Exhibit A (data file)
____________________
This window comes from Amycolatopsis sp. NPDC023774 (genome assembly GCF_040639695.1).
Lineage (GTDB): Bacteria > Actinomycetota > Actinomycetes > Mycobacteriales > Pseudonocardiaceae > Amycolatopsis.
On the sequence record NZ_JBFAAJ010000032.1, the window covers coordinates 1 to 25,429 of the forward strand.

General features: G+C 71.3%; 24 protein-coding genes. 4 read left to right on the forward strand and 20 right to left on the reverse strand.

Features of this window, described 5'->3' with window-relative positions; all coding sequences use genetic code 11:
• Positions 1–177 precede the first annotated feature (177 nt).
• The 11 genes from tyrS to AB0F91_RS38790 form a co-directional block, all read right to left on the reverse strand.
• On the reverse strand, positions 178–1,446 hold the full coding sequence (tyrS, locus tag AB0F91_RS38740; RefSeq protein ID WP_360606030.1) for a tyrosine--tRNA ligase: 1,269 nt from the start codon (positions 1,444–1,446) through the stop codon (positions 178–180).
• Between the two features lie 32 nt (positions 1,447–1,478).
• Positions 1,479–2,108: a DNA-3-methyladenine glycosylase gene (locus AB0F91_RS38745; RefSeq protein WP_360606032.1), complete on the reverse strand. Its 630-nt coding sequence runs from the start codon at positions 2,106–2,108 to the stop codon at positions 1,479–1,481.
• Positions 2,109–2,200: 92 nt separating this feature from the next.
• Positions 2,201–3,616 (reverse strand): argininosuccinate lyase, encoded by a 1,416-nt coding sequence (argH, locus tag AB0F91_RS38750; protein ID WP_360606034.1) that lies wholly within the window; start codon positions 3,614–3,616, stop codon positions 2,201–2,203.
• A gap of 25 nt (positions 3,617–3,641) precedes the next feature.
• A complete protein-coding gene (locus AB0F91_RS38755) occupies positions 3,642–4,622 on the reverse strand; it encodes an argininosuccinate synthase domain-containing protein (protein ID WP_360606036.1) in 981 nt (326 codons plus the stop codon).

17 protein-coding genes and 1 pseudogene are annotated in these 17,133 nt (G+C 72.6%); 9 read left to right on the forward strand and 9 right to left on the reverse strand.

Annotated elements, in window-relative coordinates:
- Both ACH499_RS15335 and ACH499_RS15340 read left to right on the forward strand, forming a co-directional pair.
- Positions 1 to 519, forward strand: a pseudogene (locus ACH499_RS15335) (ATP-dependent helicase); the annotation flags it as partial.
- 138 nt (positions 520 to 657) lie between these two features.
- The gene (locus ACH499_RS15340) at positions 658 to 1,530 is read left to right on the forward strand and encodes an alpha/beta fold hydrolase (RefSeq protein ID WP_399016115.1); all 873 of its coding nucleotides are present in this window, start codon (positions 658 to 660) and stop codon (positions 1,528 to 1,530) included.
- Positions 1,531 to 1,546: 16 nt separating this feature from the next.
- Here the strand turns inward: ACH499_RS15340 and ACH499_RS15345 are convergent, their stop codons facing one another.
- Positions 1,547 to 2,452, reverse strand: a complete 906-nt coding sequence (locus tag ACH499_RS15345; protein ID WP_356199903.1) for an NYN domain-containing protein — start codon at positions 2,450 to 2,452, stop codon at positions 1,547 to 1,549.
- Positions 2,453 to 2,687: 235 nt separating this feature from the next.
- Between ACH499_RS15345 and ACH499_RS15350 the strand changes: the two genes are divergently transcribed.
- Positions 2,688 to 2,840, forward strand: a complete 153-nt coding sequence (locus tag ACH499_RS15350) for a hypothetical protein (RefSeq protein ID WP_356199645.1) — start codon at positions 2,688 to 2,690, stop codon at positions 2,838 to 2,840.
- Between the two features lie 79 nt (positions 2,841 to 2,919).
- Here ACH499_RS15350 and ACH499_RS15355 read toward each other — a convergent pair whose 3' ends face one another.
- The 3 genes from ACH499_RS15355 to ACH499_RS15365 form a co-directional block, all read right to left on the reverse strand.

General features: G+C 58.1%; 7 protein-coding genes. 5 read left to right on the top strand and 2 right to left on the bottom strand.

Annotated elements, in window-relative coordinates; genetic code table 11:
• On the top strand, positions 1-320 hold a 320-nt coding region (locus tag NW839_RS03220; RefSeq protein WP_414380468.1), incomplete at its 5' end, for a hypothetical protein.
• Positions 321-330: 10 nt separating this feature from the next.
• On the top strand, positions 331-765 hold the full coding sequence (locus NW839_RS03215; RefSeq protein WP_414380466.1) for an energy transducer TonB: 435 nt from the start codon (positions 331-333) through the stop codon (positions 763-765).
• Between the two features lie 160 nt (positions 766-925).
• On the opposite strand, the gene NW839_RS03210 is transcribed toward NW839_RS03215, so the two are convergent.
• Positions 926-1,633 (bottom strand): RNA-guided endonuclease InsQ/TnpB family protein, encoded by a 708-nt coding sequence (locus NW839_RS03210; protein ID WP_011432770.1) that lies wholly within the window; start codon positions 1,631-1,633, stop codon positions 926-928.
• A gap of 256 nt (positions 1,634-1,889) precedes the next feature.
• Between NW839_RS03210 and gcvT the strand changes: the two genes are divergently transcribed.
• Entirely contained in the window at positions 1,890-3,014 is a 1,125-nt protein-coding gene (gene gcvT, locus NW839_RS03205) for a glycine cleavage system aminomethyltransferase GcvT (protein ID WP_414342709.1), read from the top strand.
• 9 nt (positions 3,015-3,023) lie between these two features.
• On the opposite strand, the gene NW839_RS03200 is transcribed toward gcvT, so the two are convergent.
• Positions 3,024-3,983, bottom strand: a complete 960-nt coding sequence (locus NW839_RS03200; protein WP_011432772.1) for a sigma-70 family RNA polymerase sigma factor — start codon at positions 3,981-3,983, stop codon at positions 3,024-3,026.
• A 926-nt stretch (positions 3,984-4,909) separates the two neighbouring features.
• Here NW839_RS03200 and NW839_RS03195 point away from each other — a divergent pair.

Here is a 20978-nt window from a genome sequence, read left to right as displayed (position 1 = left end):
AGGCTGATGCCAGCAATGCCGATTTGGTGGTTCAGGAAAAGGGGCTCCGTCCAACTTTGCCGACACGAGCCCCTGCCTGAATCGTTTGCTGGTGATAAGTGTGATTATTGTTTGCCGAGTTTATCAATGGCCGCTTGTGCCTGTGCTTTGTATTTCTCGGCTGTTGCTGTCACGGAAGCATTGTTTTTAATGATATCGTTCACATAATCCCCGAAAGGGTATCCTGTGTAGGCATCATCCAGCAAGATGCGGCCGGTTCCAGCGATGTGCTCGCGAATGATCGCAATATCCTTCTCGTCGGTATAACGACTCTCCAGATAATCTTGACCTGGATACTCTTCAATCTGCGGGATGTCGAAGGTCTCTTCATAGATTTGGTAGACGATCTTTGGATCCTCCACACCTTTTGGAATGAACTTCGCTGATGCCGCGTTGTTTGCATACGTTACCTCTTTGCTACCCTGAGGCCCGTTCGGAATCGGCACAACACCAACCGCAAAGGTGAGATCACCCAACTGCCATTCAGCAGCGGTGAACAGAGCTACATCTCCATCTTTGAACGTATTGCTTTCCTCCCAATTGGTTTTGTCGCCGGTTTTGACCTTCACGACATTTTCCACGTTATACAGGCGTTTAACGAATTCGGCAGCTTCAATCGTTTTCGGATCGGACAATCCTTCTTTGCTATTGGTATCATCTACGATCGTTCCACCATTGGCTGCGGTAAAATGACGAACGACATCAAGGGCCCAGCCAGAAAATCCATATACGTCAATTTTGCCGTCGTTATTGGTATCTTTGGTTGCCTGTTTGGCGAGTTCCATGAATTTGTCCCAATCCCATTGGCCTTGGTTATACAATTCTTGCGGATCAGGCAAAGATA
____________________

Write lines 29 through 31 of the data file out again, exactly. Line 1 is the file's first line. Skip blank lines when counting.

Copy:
- The 3 genes from ACH499_RS15355 to ACH499_RS15365 form a co-directional block, all read right to left on the reverse strand.

General features: G+C 58.1%; 7 protein-coding genes. 5 read left to right on the top strand and 2 right to left on the bottom strand.

Annotated elements, in window-relative coordinates; genetic code table 11: